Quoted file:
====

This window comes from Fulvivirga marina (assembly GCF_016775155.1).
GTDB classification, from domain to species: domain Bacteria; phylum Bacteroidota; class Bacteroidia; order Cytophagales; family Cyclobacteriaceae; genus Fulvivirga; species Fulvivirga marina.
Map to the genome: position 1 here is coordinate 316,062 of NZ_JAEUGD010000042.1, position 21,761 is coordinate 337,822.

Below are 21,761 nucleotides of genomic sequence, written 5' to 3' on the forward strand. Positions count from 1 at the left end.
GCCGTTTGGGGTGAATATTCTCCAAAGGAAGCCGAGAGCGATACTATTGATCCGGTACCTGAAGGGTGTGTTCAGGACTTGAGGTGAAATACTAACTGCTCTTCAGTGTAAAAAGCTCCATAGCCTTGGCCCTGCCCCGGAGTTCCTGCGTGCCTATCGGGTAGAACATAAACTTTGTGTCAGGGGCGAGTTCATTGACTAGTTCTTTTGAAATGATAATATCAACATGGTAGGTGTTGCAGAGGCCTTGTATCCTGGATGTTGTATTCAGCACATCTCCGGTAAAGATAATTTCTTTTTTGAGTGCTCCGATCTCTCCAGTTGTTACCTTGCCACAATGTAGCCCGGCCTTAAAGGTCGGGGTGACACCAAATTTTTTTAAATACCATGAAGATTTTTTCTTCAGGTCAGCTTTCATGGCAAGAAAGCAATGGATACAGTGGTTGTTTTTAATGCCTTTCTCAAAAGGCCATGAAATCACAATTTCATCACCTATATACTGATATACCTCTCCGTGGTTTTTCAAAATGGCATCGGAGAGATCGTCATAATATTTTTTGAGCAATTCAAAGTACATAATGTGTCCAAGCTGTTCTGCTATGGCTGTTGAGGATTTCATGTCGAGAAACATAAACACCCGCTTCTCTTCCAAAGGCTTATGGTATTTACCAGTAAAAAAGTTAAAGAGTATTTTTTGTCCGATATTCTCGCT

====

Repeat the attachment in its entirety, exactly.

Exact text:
This window comes from Fulvivirga marina (assembly GCF_016775155.1).
GTDB classification, from domain to species: domain Bacteria; phylum Bacteroidota; class Bacteroidia; order Cytophagales; family Cyclobacteriaceae; genus Fulvivirga; species Fulvivirga marina.
Map to the genome: position 1 here is coordinate 316,062 of NZ_JAEUGD010000042.1, position 21,761 is coordinate 337,822.

Below are 21,761 nucleotides of genomic sequence, written 5' to 3' on the forward strand. Positions count from 1 at the left end.
GCCGTTTGGGGTGAATATTCTCCAAAGGAAGCCGAGAGCGATACTATTGATCCGGTACCTGAAGGGTGTGTTCAGGACTTGAGGTGAAATACTAACTGCTCTTCAGTGTAAAAAGCTCCATAGCCTTGGCCCTGCCCCGGAGTTCCTGCGTGCCTATCGGGTAGAACATAAACTTTGTGTCAGGGGCGAGTTCATTGACTAGTTCTTTTGAAATGATAATATCAACATGGTAGGTGTTGCAGAGGCCTTGTATCCTGGATGTTGTATTCAGCACATCTCCGGTAAAGATAATTTCTTTTTTGAGTGCTCCGATCTCTCCAGTTGTTACCTTGCCACAATGTAGCCCGGCCTTAAAGGTCGGGGTGACACCAAATTTTTTTAAATACCATGAAGATTTTTTCTTCAGGTCAGCTTTCATGGCAAGAAAGCAATGGATACAGTGGTTGTTTTTAATGCCTTTCTCAAAAGGCCATGAAATCACAATTTCATCACCTATATACTGATATACCTCTCCGTGGTTTTTCAAAATGGCATCGGAGAGATCGTCATAATATTTTTTGAGCAATTCAAAGTACATAATGTGTCCAAGCTGTTCTGCTATGGCTGTTGAGGATTTCATGTCGAGAAACATAAACACCCGCTTCTCTTCCAAAGGCTTATGGTATTTACCAGTAAAAAAGTTAAAGAGTATTTTTTGTCCGATATTCTCGCT